Listings: The information in listings is very sparse. The free form description of each property is the only place with useful details. Otherwise it just shows number of bedrooms and bathrooms along with “landscape” and “atmosphere” categories. It’s definitely missing a lot of details I’d like to see to help me find good exchange partners.
This network offers the following variations on house swapping:
- Simultaneous or non-simultaneous house swap – this is the traditional model where two parties swap houses for an agreed upon set of dates. Non-simultaneous works best with second homes, but is also useful for people going on vacation and leaving their home empty. In this case each party picks different dates for the swap.
- Hosted stays – people can host in a spare room or empty second home and earn credits to pay for future swaps (see pricing model above)
Site design: In order to arrange a swap you have to match with another member. It’s a lot like a dating site. You favorite properties (clicking on a heart or a star) and if that property owner also indicates interest in your home you will be able to chat with each other.
You can see who has favorited your home. I’ve had a profile on Holiday Swap for several years. There are 20 members who have shown interest in my home, from all around the world. Some look like really nice homes. Others are clearly not real listings. The suspicious ones include “I am a 25 gurl ,friendly” with a naked picture of a woman. “Uniquly place” with multiple pictures of….a plastic wall. “Teranga African Hospital” with lots of pictures of a guy. And “Room in Sao Paolo” with a picture of half closed window blinds. To be fair, 16 of the listings look like they are real. So that’s a decent number of people showing interest in my listing. And the global geographic diversity is quite impressive.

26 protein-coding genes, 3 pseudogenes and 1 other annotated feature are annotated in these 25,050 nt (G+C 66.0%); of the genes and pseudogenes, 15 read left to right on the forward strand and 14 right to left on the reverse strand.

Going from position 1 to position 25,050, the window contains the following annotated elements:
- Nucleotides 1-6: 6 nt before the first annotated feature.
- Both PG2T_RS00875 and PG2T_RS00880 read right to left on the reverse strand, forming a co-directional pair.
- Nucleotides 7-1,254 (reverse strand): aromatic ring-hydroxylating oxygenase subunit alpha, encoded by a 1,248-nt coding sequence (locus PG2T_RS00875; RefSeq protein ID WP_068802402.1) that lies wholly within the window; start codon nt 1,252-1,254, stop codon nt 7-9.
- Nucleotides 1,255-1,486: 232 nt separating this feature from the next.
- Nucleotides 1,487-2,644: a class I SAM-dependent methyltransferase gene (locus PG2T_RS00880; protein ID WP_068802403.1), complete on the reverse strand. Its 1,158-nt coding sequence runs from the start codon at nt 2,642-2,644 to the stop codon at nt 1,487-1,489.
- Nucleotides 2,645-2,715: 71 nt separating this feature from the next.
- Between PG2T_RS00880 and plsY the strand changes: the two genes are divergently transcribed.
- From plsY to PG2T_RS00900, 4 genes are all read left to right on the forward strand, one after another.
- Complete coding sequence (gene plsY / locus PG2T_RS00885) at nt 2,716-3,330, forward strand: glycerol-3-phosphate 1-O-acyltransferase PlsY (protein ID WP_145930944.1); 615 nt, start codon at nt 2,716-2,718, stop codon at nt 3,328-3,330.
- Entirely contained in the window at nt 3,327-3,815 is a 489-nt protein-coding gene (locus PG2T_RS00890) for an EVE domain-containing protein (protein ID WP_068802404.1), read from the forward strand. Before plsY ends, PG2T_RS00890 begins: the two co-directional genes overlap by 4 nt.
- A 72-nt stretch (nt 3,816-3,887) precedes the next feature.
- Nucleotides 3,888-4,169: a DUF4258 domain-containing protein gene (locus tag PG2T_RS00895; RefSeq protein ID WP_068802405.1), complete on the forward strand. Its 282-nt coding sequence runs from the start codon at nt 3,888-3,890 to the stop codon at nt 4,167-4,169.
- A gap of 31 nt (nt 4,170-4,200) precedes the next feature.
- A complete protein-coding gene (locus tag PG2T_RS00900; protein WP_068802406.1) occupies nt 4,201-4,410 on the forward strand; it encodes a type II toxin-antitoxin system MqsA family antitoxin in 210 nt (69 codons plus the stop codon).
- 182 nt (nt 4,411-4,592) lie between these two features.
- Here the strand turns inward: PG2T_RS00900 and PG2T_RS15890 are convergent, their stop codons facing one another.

There’s no explanation of the difference between a heart and a star. But there is the option to “x” out the listings you don’t want to see. When I tried to heart a listing the website had a bit of a glitch where it started showing me odd pictures of cats while freezing up. But eventually it seems to have taken my click properly.
Additional features: The basic 12 month membership includes 5 day property damage protection and there is a premium membership that includes 14 day property damage (up to $5000) and Covid cancellation protection (up to $500). I could not find any information explaining the distinction between 5 and 14 day coverage.
Note: Holiday Swap recently threatened me with a defamation lawsuit, demanding I take down my previous posts about their network. Upon further questioning I discovered that it was not my posts they considered defamation, but a very short comment calling their business a scam. I have removed the comment pending elaboration by the author as I can’t back up his claim myself. I believe this has satisfied Holiday Swap. Nonetheless, I think people should be aware that this is how the Holiday Swap team is spending their time and resources.
If you’re trying to figure out which house swap network to join, check out all my reviews of all the major home exchange networks.